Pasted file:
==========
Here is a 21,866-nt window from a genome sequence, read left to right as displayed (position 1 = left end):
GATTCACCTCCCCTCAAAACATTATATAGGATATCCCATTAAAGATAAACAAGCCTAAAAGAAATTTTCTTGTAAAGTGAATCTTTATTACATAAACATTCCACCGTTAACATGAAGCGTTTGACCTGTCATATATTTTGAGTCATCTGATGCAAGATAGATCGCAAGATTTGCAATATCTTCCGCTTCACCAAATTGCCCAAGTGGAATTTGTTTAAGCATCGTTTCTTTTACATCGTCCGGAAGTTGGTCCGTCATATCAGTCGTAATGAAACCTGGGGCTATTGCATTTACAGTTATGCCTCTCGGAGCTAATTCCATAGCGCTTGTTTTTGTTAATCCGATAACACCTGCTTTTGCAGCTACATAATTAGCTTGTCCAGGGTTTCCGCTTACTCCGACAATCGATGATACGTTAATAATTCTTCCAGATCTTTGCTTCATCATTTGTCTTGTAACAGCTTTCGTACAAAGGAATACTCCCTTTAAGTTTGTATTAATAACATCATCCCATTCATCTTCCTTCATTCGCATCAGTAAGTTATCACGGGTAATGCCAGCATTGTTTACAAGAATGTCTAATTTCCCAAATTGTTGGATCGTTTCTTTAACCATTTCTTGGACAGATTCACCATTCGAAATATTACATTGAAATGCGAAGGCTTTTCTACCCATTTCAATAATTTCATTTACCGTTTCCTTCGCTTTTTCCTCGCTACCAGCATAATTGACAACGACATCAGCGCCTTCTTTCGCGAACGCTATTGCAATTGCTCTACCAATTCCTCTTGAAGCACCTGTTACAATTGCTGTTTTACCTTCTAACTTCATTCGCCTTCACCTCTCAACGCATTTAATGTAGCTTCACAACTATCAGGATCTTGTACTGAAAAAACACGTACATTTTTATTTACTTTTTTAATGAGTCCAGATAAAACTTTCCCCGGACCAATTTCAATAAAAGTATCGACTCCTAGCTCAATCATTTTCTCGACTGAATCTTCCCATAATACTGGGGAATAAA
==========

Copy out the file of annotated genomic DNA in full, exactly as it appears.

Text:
Here is a 21,866-nt window from a genome sequence, read left to right as displayed (position 1 = left end):
GATTCACCTCCCCTCAAAACATTATATAGGATATCCCATTAAAGATAAACAAGCCTAAAAGAAATTTTCTTGTAAAGTGAATCTTTATTACATAAACATTCCACCGTTAACATGAAGCGTTTGACCTGTCATATATTTTGAGTCATCTGATGCAAGATAGATCGCAAGATTTGCAATATCTTCCGCTTCACCAAATTGCCCAAGTGGAATTTGTTTAAGCATCGTTTCTTTTACATCGTCCGGAAGTTGGTCCGTCATATCAGTCGTAATGAAACCTGGGGCTATTGCATTTACAGTTATGCCTCTCGGAGCTAATTCCATAGCGCTTGTTTTTGTTAATCCGATAACACCTGCTTTTGCAGCTACATAATTAGCTTGTCCAGGGTTTCCGCTTACTCCGACAATCGATGATACGTTAATAATTCTTCCAGATCTTTGCTTCATCATTTGTCTTGTAACAGCTTTCGTACAAAGGAATACTCCCTTTAAGTTTGTATTAATAACATCATCCCATTCATCTTCCTTCATTCGCATCAGTAAGTTATCACGGGTAATGCCAGCATTGTTTACAAGAATGTCTAATTTCCCAAATTGTTGGATCGTTTCTTTAACCATTTCTTGGACAGATTCACCATTCGAAATATTACATTGAAATGCGAAGGCTTTTCTACCCATTTCAATAATTTCATTTACCGTTTCCTTCGCTTTTTCCTCGCTACCAGCATAATTGACAACGACATCAGCGCCTTCTTTCGCGAACGCTATTGCAATTGCTCTACCAATTCCTCTTGAAGCACCTGTTACAATTGCTGTTTTACCTTCTAACTTCATTCGCCTTCACCTCTCAACGCATTTAATGTAGCTTCACAACTATCAGGATCTTGTACTGAAAAAACACGTACATTTTTATTTACTTTTTTAATGAGTCCAGATAAAACTTTCCCCGGACCAATTTCAATAAAAGTATCGACTCCTAGCTCAATCATTTTCTCGACTGAATCTTCCCATAATACTGGGGAATAAA